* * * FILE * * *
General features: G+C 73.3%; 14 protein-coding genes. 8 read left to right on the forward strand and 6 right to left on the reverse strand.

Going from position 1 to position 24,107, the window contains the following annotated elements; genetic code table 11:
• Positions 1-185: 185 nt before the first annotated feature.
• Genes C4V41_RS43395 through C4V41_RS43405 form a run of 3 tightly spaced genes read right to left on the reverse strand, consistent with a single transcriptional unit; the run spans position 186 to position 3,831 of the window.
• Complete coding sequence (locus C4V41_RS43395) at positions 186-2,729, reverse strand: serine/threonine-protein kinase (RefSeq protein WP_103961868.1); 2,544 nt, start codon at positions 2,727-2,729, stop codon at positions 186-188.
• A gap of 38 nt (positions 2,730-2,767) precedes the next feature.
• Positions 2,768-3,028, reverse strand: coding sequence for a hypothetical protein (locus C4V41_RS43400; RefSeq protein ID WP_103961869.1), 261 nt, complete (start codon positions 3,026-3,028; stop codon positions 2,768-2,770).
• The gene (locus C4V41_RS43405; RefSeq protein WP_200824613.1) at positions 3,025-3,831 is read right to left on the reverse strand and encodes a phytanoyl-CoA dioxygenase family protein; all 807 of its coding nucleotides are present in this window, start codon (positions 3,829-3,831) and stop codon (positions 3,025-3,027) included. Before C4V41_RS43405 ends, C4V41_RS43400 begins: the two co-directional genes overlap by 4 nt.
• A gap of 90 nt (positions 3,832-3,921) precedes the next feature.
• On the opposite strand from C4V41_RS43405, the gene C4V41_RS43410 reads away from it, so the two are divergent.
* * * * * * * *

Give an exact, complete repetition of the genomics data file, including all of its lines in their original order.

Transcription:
General features: G+C 73.3%; 14 protein-coding genes. 8 read left to right on the forward strand and 6 right to left on the reverse strand.

Going from position 1 to position 24,107, the window contains the following annotated elements; genetic code table 11:
• Positions 1-185: 185 nt before the first annotated feature.
• Genes C4V41_RS43395 through C4V41_RS43405 form a run of 3 tightly spaced genes read right to left on the reverse strand, consistent with a single transcriptional unit; the run spans position 186 to position 3,831 of the window.
• Complete coding sequence (locus C4V41_RS43395) at positions 186-2,729, reverse strand: serine/threonine-protein kinase (RefSeq protein WP_103961868.1); 2,544 nt, start codon at positions 2,727-2,729, stop codon at positions 186-188.
• A gap of 38 nt (positions 2,730-2,767) precedes the next feature.
• Positions 2,768-3,028, reverse strand: coding sequence for a hypothetical protein (locus C4V41_RS43400; RefSeq protein ID WP_103961869.1), 261 nt, complete (start codon positions 3,026-3,028; stop codon positions 2,768-2,770).
• The gene (locus C4V41_RS43405; RefSeq protein WP_200824613.1) at positions 3,025-3,831 is read right to left on the reverse strand and encodes a phytanoyl-CoA dioxygenase family protein; all 807 of its coding nucleotides are present in this window, start codon (positions 3,829-3,831) and stop codon (positions 3,025-3,027) included. Before C4V41_RS43405 ends, C4V41_RS43400 begins: the two co-directional genes overlap by 4 nt.
• A gap of 90 nt (positions 3,832-3,921) precedes the next feature.
• On the opposite strand from C4V41_RS43405, the gene C4V41_RS43410 reads away from it, so the two are divergent.